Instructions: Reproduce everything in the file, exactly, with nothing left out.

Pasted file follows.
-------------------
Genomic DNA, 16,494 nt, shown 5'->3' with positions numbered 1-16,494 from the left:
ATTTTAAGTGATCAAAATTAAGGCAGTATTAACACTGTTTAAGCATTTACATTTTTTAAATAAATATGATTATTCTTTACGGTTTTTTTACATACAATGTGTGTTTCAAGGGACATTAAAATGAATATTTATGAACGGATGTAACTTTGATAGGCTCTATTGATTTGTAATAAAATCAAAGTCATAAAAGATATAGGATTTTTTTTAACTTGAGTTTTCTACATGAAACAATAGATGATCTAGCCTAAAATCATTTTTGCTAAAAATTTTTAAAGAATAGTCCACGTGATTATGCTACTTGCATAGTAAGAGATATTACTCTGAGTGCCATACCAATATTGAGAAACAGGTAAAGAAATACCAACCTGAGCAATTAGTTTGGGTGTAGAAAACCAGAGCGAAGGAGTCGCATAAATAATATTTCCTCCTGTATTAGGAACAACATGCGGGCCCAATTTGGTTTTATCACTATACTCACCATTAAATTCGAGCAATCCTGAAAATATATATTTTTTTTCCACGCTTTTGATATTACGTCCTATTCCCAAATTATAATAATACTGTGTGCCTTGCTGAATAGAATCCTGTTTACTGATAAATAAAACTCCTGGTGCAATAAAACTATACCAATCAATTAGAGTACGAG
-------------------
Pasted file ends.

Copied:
Genomic DNA, 16,494 nt, shown 5'->3' with positions numbered 1-16,494 from the left:
ATTTTAAGTGATCAAAATTAAGGCAGTATTAACACTGTTTAAGCATTTACATTTTTTAAATAAATATGATTATTCTTTACGGTTTTTTTACATACAATGTGTGTTTCAAGGGACATTAAAATGAATATTTATGAACGGATGTAACTTTGATAGGCTCTATTGATTTGTAATAAAATCAAAGTCATAAAAGATATAGGATTTTTTTTAACTTGAGTTTTCTACATGAAACAATAGATGATCTAGCCTAAAATCATTTTTGCTAAAAATTTTTAAAGAATAGTCCACGTGATTATGCTACTTGCATAGTAAGAGATATTACTCTGAGTGCCATACCAATATTGAGAAACAGGTAAAGAAATACCAACCTGAGCAATTAGTTTGGGTGTAGAAAACCAGAGCGAAGGAGTCGCATAAATAATATTTCCTCCTGTATTAGGAACAACATGCGGGCCCAATTTGGTTTTATCACTATACTCACCATTAAATTCGAGCAATCCTGAAAATATATATTTTTTTTCCACGCTTTTGATATTACGTCCTATTCCCAAATTATAATAATACTGTGTGCCTTGCTGAATAGAATCCTGTTTACTGATAAATAAAACTCCTGGTGCAATAAAACTATACCAATCAATTAGAGTACGAG